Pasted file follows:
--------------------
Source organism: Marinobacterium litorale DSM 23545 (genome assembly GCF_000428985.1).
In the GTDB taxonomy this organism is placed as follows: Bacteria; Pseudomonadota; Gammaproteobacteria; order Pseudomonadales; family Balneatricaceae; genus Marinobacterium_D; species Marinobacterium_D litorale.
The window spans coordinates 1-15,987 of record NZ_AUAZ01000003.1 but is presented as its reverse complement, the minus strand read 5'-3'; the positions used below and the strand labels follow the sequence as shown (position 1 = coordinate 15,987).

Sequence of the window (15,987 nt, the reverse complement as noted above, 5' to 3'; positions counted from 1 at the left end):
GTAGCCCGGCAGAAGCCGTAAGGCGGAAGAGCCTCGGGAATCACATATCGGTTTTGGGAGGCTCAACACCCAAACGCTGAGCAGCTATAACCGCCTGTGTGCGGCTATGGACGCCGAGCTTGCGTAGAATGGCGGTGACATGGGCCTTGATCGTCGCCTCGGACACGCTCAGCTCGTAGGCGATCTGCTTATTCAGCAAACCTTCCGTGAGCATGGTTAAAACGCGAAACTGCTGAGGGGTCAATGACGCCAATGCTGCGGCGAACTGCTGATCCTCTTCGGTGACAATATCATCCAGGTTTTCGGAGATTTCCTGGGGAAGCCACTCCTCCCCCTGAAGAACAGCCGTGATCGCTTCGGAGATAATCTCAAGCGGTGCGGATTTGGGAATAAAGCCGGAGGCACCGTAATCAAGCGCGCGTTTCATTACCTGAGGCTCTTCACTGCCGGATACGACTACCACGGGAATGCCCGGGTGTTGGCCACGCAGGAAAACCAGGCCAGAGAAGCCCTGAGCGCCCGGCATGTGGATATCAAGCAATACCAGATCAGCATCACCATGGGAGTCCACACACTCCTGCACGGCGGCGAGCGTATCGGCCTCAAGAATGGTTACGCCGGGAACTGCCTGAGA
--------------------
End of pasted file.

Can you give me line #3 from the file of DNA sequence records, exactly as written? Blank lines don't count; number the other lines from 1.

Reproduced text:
The window spans coordinates 1-15,987 of record NZ_AUAZ01000003.1 but is presented as its reverse complement, the minus strand read 5'-3'; the positions used below and the strand labels follow the sequence as shown (position 1 = coordinate 15,987).